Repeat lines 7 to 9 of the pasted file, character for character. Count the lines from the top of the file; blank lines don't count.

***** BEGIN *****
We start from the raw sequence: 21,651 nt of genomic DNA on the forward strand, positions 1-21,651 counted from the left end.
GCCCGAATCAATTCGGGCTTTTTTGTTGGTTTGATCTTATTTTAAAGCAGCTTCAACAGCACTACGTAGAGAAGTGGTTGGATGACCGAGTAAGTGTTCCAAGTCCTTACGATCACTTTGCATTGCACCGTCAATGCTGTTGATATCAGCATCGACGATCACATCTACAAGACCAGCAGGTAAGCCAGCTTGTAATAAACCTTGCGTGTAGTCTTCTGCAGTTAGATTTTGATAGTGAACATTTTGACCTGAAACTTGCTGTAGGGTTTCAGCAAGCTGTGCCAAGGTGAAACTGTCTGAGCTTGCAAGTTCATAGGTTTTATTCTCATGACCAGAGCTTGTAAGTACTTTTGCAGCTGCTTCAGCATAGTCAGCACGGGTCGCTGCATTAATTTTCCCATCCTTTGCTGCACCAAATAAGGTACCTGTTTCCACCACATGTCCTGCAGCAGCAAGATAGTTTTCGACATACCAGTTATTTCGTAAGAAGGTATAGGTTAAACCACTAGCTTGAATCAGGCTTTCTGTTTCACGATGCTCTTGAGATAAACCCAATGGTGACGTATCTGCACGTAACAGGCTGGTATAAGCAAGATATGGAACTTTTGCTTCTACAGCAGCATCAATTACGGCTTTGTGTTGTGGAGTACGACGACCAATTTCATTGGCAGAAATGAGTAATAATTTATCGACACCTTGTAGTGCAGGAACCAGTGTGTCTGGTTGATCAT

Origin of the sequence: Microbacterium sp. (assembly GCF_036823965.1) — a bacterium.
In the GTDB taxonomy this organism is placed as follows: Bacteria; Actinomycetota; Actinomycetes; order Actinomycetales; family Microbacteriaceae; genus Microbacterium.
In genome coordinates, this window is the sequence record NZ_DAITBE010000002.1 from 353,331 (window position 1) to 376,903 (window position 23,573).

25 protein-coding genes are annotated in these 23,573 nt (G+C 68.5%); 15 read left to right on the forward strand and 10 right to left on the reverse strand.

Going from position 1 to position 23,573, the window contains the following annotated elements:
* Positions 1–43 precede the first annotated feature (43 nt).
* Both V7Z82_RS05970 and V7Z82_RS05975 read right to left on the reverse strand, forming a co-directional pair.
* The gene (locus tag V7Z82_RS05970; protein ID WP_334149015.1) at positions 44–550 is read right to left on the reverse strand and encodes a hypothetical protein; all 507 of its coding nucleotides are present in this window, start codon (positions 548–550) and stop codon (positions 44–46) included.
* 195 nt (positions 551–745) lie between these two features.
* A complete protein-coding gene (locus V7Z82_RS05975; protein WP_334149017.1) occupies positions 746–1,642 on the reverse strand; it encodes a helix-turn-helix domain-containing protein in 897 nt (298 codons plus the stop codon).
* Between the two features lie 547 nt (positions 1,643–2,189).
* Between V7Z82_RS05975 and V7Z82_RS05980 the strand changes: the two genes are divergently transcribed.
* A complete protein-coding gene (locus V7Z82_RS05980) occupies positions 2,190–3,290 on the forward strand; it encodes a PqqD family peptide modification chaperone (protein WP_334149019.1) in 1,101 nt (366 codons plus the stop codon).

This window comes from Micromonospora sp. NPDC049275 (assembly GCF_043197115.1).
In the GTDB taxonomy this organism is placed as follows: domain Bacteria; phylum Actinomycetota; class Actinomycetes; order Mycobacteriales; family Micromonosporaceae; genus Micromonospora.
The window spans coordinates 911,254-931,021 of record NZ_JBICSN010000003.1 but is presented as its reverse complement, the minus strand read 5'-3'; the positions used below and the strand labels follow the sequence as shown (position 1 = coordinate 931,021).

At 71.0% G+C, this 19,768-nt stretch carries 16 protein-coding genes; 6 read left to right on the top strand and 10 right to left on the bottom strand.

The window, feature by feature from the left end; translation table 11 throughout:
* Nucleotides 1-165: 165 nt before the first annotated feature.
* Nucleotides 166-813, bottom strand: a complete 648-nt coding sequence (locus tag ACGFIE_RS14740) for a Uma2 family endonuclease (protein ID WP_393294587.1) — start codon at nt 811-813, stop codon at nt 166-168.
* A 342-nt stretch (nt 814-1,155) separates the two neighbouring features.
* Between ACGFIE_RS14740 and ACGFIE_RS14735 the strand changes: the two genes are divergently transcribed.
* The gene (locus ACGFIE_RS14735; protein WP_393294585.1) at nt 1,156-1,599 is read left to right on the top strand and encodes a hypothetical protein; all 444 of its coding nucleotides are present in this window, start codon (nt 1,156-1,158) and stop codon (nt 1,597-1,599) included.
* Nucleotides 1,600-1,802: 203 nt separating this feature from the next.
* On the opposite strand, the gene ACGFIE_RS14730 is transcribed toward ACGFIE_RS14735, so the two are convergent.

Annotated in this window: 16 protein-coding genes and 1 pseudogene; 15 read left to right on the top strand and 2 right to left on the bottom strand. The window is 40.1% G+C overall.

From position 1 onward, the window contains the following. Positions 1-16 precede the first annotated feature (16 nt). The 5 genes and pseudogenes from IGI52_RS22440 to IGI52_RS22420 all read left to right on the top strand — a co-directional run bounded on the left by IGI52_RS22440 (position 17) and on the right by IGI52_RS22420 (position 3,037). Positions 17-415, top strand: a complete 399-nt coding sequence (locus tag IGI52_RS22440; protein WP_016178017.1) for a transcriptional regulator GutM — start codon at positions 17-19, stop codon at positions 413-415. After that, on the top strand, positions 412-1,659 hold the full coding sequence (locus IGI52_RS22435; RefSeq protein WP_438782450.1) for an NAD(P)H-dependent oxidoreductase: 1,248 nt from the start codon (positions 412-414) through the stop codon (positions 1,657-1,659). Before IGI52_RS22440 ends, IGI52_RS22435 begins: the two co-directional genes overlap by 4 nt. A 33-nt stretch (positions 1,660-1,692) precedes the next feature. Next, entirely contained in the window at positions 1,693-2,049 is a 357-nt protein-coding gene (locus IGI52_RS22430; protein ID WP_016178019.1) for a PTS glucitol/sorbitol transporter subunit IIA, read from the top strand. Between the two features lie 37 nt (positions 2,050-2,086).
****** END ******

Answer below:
Going from position 1 to position 23,573, the window contains the following annotated elements:
* Positions 1–43 precede the first annotated feature (43 nt).
* Both V7Z82_RS05970 and V7Z82_RS05975 read right to left on the reverse strand, forming a co-directional pair.